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UBC Theses and Dissertations

Charting the territory of cross-gender friendship : conceptions of friendship and the selection of friends McDougall, Patricia Anne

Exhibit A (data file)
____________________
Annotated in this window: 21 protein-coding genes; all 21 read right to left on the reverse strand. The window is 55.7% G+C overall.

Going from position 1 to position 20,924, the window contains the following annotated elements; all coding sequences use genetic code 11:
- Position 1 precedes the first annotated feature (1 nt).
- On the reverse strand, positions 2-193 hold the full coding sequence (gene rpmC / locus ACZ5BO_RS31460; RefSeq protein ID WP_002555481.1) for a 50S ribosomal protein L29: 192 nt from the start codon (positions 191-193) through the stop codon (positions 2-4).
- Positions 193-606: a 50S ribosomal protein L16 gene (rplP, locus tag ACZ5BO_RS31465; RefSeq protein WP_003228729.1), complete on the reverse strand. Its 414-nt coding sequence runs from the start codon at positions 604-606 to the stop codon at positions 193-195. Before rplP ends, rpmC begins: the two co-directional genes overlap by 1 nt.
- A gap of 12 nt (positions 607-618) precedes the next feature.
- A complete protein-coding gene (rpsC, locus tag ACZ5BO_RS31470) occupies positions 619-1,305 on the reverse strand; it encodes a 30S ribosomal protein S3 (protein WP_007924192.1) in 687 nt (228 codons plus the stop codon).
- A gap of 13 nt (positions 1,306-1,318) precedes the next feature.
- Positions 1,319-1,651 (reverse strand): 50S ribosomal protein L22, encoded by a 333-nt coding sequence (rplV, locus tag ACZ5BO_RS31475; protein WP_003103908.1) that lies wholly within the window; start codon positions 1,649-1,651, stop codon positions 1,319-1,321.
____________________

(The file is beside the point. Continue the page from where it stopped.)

To date, cross-gender friendships in childhood and adolescence have been virtually ignored in the peer relationships literature. The purpose of the present investigation was to chart the territory of cross-gender friendship by examining the domains of friendship conceptions and the selection of friends. Accordingly, 176 students (91 girls, 85 boys) in grades 3, 6, 9, and 12 participated in individual sessions and were asked to describe their beliefs about, and expectations for, both same- and cross-gender friendship. In addition, students participated in a hypothetical decision-making task using a series of information boards on which they were asked to search for, and select, a same- and cross-gender friend. Findings revealed that beliefs and expectations for both same- and cross-gender friendships were observed to follow a common developmental sequence with little evidence that cross-gender friendships lag behind. Although the pattern of gender differences in conceptions of cross-gender friendship was consistent with previous research, the results of this study suggest that for several features of friendship, participants made distinctions on the basis of what is expected in friendships involving girls versus boys. The differential emphasis placed on various expectations in friendship provides support for the notion that same- and cross-gender friendships may represent different types of personal relationships. As compared to conceptions of friendship, observations in the friendship selection task revealed that students engaged in similar predecisional searching regardless of the gender of the target friend. Findings suggest that the process of same- and crossgender friendship selection was somewhat different at different grade levels but did not vary markedly for boys and girls. Indeed, boys and girls at all ages were observed to select same- and cross-gender friends who were highly similar to themselves. The present discussion concludes with a description of the cross-gender friendship experiences of children and adolescents in this sample including consideration of the potential challenges and benefits associated with having a friend of the other gender.

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